Example: There is a lot of information to digest in the Proposed Rule, and if you’re not a numbers person, it can be hard to make heads or tails of the Proposed Rule. Here’s an example of how the penalty structure could play out for a S&S (RL, LW/RD), Moderate Negligence citation to a M/NM operator with 75,000 annual hours worked at one mine and 150,000 hours worked at all mines, and 15 citations over 10 inspection days during the past 15-months:
Current Rule: Mine Points = 5, Controller Points = 2, History Points = 14, Negligence = 20, Likelihood = 30, Severity = 5, Number of persons affected = 1, TOTAL POINTS = 77, $436 penalty
Proposed Rule: Mine Points = 1, Controller Points = 1, History Points = 12, Negligence = 15, Likelihood = 14, Severity = 5, Number of persons affected = 1, TOTAL POINTS = 49, $1,600 penalty
If the same operator had fewer than 10 inspection days over the past 15 months, however, the total penalty under the Proposed Rule would be $250.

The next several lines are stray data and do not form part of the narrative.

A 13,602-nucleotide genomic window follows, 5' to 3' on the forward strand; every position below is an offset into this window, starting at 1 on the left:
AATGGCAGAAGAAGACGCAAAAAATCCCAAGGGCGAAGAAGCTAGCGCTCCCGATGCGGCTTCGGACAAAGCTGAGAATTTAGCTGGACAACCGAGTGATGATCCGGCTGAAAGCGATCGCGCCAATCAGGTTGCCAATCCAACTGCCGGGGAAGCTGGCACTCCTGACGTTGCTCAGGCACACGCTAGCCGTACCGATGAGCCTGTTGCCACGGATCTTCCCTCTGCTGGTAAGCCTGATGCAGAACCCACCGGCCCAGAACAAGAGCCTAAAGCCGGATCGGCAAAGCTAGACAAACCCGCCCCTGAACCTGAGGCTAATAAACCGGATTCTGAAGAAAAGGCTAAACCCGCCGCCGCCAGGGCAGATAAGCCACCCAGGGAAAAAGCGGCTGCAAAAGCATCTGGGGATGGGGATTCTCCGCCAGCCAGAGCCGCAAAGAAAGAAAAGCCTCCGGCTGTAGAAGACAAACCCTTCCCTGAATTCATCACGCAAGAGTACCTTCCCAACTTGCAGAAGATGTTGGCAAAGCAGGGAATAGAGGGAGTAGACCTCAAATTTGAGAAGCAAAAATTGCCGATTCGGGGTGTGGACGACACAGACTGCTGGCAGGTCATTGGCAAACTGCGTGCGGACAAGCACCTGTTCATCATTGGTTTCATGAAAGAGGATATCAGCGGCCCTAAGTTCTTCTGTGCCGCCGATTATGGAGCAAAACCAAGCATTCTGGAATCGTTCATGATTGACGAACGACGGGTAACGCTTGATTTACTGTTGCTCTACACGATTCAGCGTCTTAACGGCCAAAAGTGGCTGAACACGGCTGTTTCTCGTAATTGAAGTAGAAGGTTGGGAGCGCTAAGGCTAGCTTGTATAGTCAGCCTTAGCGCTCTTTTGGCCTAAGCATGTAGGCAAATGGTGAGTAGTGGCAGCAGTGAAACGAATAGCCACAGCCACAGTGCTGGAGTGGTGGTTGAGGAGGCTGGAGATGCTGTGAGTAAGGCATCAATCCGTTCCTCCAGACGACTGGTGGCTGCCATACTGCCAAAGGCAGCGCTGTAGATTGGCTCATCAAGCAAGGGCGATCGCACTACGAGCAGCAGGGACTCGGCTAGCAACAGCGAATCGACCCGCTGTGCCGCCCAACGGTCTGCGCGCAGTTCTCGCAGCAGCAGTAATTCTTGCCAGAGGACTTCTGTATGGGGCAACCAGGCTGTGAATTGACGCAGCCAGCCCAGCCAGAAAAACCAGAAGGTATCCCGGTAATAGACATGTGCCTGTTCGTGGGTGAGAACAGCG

Conclusions: There is a lot of information to digest and numbers to crunch when considering the Proposed Rule. Based on an initial review, there are some changes that appear to be beneficial to the mining community, especially M/NM operators, including the revision to the history point calculation. There are, however, several issues that have not been fully addressed, including MSHA’s broad discretion to propose special assessments. We look forward to reviewing the mining industry’s feed back over the next 60 days and will keep you updated as the Proposed Rule progresses through the administrative process.
What do you think? Leave submit comments to MSHA before Sept. 29, 2014.
Matthew Korn is an Attorney with Fisher & Phillips LLP.
Photo by Ollgga/Shutterstock